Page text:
Online dating affecting globalization

According to Susan Kaiser, "This tendency toward both increased variety within geographic locations and a homogenizing effect across locations represents a global paradox" (Kaiser 1999, p. On the one hand, shopping malls in every city have the same stores, and sell the same fashion items.Yet if we take the example of jeans, we find a seemingly infinite and often baffling array of cuts and fits: from stretched tight to billowing baggy, from at-the-waist to almost-below-the-hip; from bell-bottom to tapered at the ankle; from long enough to wear with stiletto heels to cropped below the calf.

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While a somewhat baggy, "relaxed" cut can signify dignified middle-aged femininity, a baggy cut taken to excess can signify hyper-masculine ghetto street smarts.

Each variation takes its turn as an ephemeral and arbitrary signifier of shifting identities based on age, gender, ethnicity, or subculture.

But much less visible is the effect of globalization on the production of fashion.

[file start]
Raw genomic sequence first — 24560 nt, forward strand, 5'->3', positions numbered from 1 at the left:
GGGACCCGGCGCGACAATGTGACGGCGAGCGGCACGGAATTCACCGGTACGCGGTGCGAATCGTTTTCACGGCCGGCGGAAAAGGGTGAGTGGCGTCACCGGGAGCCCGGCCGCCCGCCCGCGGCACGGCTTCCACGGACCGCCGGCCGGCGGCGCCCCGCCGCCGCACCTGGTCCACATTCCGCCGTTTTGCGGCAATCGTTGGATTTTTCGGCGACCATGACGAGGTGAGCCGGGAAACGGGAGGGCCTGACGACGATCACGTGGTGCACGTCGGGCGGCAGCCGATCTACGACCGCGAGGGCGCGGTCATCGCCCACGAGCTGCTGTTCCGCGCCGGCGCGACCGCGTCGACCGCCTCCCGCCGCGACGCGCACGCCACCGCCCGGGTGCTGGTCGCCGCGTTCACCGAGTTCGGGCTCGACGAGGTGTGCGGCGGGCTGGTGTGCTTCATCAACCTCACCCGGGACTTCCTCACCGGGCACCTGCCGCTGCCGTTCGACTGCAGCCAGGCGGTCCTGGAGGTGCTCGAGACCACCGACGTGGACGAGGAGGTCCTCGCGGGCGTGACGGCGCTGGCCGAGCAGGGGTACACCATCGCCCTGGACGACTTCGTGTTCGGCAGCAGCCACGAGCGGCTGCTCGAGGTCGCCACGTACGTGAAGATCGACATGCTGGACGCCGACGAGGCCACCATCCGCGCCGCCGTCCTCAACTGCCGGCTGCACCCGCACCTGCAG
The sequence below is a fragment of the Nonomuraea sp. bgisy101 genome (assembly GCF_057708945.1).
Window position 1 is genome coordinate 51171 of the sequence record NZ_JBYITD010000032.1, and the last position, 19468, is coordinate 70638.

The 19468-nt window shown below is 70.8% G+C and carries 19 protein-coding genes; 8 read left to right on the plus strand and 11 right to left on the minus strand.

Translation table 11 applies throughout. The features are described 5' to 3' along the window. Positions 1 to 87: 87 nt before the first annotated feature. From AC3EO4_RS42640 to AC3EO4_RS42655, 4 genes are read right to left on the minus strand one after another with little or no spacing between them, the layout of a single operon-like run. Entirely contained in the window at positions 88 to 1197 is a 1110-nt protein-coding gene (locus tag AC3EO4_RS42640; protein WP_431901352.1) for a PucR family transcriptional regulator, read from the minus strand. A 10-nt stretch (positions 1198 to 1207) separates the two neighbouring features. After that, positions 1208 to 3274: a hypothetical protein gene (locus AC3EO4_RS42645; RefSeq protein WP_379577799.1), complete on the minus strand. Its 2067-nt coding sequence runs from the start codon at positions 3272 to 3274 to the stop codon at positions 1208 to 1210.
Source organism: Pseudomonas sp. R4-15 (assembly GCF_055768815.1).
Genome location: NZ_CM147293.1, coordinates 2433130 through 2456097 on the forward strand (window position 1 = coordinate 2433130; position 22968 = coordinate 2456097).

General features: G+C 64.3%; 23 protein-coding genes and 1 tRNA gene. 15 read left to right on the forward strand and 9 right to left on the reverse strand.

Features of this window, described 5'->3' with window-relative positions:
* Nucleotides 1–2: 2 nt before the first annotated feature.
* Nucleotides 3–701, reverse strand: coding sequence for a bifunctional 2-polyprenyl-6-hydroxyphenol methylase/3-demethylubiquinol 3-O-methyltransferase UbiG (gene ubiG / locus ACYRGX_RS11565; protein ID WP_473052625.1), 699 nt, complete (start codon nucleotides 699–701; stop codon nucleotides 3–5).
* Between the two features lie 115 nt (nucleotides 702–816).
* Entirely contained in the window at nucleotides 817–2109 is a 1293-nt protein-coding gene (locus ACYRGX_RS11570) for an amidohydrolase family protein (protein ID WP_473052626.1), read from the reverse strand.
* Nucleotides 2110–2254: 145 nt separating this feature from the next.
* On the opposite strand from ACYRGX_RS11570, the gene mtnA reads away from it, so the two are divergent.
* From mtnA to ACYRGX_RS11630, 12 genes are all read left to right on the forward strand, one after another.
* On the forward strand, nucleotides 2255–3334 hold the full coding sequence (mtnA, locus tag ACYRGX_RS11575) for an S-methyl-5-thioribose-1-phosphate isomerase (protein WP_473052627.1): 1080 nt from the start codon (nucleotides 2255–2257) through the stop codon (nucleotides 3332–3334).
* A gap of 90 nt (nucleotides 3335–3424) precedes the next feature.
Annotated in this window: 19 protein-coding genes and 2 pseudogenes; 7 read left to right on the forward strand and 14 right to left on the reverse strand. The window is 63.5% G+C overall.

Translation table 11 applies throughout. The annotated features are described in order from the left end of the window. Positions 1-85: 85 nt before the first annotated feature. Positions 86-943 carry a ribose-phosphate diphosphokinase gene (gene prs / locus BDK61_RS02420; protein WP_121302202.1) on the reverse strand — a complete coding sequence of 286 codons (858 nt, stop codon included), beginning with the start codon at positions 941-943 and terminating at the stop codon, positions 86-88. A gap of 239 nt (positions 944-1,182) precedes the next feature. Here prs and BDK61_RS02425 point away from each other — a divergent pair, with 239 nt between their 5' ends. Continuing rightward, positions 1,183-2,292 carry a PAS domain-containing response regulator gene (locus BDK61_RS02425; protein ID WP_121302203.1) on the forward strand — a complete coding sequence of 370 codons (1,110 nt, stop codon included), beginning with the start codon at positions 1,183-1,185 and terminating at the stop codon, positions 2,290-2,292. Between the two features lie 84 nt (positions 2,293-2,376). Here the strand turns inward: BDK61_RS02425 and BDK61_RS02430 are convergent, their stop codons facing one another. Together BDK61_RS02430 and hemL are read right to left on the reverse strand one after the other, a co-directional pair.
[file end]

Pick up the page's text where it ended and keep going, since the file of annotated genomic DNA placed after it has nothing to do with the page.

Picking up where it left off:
As fashion images in magazines, music videos, films, the Internet and television speed their way around the world, they create a "global style" (Kaiser 1999) across borders and cultures.

Blue jeans, T-shirts, athletic shoes and baseball caps adorn bodies everywhere from Manhattan to villages in Africa.

Asian, African and Western fashion systems borrow style and textile elements from each other.

In this view, consumption is neither personal nor individual, but necessary for upholding a vast, intricate global capitalist economy.

Dependent on massive fashion consumption in the wealthier countries, this economy depends equally on massive amounts of cheap labor in poorer countries.

Nowhere are these changes more dramatic than in the ways dress and fashion are produced, marketed, sold, bought, worn, and thrown away.

For consumers in dominant Western countries, globalization means an abundance of fashions sold by giant retailers who can update inventory, make transnational trade deals, and coordinate worldwide distribution of goods at the click of a computer.

In a certain sense, the Western economy has been "global" since the sixteenth century.

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